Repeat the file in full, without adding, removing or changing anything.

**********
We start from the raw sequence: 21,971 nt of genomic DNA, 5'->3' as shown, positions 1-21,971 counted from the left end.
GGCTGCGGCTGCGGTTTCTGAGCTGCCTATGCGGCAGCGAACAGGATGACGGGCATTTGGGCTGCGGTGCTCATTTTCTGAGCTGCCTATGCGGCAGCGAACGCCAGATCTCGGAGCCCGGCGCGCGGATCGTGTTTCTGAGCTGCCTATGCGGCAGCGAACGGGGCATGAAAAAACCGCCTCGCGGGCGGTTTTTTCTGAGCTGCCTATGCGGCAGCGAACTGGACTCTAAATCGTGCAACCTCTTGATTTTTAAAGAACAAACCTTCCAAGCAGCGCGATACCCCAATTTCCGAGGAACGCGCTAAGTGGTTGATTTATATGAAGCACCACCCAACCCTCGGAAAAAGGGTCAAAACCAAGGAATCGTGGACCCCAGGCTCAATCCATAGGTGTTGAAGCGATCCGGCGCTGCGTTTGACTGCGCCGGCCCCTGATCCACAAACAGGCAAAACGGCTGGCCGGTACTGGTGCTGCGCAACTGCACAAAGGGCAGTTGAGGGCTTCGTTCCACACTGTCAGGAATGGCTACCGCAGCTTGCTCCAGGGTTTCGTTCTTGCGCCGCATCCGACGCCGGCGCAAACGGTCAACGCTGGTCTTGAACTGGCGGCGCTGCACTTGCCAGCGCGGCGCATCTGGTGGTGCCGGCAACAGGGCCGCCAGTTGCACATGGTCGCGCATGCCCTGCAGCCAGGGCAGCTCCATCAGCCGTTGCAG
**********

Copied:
We start from the raw sequence: 21,971 nt of genomic DNA, 5'->3' as shown, positions 1-21,971 counted from the left end.
GGCTGCGGCTGCGGTTTCTGAGCTGCCTATGCGGCAGCGAACAGGATGACGGGCATTTGGGCTGCGGTGCTCATTTTCTGAGCTGCCTATGCGGCAGCGAACGCCAGATCTCGGAGCCCGGCGCGCGGATCGTGTTTCTGAGCTGCCTATGCGGCAGCGAACGGGGCATGAAAAAACCGCCTCGCGGGCGGTTTTTTCTGAGCTGCCTATGCGGCAGCGAACTGGACTCTAAATCGTGCAACCTCTTGATTTTTAAAGAACAAACCTTCCAAGCAGCGCGATACCCCAATTTCCGAGGAACGCGCTAAGTGGTTGATTTATATGAAGCACCACCCAACCCTCGGAAAAAGGGTCAAAACCAAGGAATCGTGGACCCCAGGCTCAATCCATAGGTGTTGAAGCGATCCGGCGCTGCGTTTGACTGCGCCGGCCCCTGATCCACAAACAGGCAAAACGGCTGGCCGGTACTGGTGCTGCGCAACTGCACAAAGGGCAGTTGAGGGCTTCGTTCCACACTGTCAGGAATGGCTACCGCAGCTTGCTCCAGGGTTTCGTTCTTGCGCCGCATCCGACGCCGGCGCAAACGGTCAACGCTGGTCTTGAACTGGCGGCGCTGCACTTGCCAGCGCGGCGCATCTGGTGGTGCCGGCAACAGGGCCGCCAGTTGCACATGGTCGCGCATGCCCTGCAGCCAGGGCAGCTCCATCAGCCGTTGCAG